4 Matching Annotations
  1. Aug 2022
    1. Selections from CarlyleEdited by H. W. BOYNTON. i2mo, cloth, 288 pages. Price, 75 cents.

      And here I was not knowing who Carlyle was just a day or two ago and now I'm seeing advertisements for collections of his work! 😁

      Apparently I've just been reading the wrong things and jumping back to the early 21st century is where it's all at.

    2. Seward, Samuel Swayze. Note-Taking. Boston, Allyn and Bacon, 1910. http://archive.org/details/cu31924012997627

    1. Useful suggestions in regard tonote-taking will be found in Samuel S . Seward, Note-taking,Boston, 1910; and, especially for more advanced students, inEarle W. DOW, Principles of a note-system for hirton’calstudies, New York, 1924

      He's read Langlois/Seignobos and Bernheim, but doesn't recommend/reference them for note taking, but points to Seward and Dow instead.

      What are the differences between the four methods?

      Note that this advice is in 1931, a few years after Beatrice Webb's My Apprentice which has a section on note taking that prefers the first two without mention of the latter two.


      It would appear that Seward is the brother of William Henry Seward. see: https://hypothes.is/a/MwspfCBOEe2YCpesAgwiGQ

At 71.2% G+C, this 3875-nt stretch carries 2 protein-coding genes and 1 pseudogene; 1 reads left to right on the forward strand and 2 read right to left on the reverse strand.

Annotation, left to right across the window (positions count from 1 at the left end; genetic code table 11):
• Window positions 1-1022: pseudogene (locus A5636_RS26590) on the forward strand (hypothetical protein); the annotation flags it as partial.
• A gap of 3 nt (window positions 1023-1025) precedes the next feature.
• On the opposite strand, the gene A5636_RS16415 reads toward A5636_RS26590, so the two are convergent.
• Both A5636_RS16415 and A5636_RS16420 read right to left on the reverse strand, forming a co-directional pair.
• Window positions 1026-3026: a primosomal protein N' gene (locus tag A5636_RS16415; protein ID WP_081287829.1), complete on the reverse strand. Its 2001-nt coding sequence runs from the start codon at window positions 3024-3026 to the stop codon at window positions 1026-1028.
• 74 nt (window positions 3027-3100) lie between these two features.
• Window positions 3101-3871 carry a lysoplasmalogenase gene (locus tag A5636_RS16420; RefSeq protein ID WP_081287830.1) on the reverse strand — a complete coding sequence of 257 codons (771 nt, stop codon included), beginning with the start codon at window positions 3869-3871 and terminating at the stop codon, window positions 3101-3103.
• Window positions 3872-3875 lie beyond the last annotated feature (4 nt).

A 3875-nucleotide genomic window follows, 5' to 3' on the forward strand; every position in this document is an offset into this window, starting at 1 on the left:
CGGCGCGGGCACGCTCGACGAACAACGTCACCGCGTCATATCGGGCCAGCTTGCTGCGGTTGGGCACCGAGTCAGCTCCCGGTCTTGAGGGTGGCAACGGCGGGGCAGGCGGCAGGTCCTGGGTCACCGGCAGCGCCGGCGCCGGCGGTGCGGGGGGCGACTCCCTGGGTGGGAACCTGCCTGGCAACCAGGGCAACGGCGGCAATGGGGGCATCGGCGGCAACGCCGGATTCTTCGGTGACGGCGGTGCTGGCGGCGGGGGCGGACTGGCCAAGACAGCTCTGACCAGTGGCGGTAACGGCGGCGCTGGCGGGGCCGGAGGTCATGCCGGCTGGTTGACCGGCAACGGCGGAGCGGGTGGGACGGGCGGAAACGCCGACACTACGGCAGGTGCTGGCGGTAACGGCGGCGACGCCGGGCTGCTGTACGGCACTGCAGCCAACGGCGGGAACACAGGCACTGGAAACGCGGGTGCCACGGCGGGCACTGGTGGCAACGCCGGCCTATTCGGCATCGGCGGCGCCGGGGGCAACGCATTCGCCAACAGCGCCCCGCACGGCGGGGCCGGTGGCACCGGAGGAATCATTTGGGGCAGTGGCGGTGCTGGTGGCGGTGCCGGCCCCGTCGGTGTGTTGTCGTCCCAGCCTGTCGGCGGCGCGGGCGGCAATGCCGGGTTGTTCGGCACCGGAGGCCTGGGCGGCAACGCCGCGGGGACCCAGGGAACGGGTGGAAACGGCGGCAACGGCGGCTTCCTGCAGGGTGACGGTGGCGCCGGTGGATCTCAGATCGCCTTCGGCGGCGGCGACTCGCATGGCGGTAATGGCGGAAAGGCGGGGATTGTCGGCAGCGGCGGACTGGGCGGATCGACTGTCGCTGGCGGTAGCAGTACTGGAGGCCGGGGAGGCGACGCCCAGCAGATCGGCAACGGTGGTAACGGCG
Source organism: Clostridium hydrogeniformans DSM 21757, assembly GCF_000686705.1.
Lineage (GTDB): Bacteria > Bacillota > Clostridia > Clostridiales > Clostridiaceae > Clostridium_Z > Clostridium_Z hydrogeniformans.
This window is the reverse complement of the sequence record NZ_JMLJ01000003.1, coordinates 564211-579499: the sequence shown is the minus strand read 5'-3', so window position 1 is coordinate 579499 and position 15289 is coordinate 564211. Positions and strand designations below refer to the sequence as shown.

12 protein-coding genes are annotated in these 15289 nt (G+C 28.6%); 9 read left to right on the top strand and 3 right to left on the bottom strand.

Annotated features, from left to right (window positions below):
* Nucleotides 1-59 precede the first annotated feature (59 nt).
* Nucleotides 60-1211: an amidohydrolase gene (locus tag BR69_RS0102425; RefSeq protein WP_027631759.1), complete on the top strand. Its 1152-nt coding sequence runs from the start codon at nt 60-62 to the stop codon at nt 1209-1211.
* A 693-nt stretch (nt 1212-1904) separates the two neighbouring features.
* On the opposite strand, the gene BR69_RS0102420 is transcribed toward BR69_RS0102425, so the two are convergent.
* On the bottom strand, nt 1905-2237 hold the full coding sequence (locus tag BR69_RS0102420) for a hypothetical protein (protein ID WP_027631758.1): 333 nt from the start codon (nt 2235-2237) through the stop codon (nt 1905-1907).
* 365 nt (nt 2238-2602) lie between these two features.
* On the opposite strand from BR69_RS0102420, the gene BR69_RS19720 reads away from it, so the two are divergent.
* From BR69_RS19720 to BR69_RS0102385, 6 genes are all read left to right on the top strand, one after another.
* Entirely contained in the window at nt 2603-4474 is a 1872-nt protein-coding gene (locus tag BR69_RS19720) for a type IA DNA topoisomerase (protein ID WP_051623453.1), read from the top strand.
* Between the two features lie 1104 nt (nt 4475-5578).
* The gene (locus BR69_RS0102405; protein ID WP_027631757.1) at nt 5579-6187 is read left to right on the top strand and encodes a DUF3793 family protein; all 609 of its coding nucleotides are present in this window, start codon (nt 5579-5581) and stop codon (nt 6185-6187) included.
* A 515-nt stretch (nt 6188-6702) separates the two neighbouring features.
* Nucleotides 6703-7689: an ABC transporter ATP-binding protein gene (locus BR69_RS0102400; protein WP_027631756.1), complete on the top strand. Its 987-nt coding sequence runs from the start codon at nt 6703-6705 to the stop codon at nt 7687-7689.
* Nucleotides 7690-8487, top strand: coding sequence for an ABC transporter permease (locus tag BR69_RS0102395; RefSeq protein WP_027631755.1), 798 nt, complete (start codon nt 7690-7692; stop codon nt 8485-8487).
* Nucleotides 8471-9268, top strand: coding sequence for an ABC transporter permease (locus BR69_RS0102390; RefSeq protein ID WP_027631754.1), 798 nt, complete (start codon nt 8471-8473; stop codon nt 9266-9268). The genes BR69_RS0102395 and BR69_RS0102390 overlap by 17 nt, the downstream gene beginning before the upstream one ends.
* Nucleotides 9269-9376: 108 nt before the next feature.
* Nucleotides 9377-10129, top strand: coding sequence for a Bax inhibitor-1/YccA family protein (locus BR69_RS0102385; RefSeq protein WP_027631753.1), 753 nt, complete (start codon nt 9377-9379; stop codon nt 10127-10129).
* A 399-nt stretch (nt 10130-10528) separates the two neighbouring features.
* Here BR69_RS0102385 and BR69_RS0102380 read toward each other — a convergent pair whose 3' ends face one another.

2. Feb 2022
    1. The next year, the paper wrote glowingly in its news pages of a segregation ordinance — “preventing negroes from moving” into majority-white neighborhoods and vice versa — signed into law in 1910. The measure was drafted, one article claimed, after white residents in the northwest section of the city decried “the encroachment of the negroes into white residential sections, lowering property values and driving white people from the neighborhoods in which, previous to the black invasion, they had liked to live.” As Antero Pietila, a former Sun reporter, noted in his 2010 book, “Not in My Neighborhood: How Bigotry Shaped a Great American City,” that particular ordinance paved the way for residential segregation in America. Nothing else like it was on the books anywhere, and legislation modeled after it soon sprung up in other regions of the country.

      A segregation ordinance in 1910 in Maryland became a model for legislation in many areas of America which encouraged residential segregation across the country.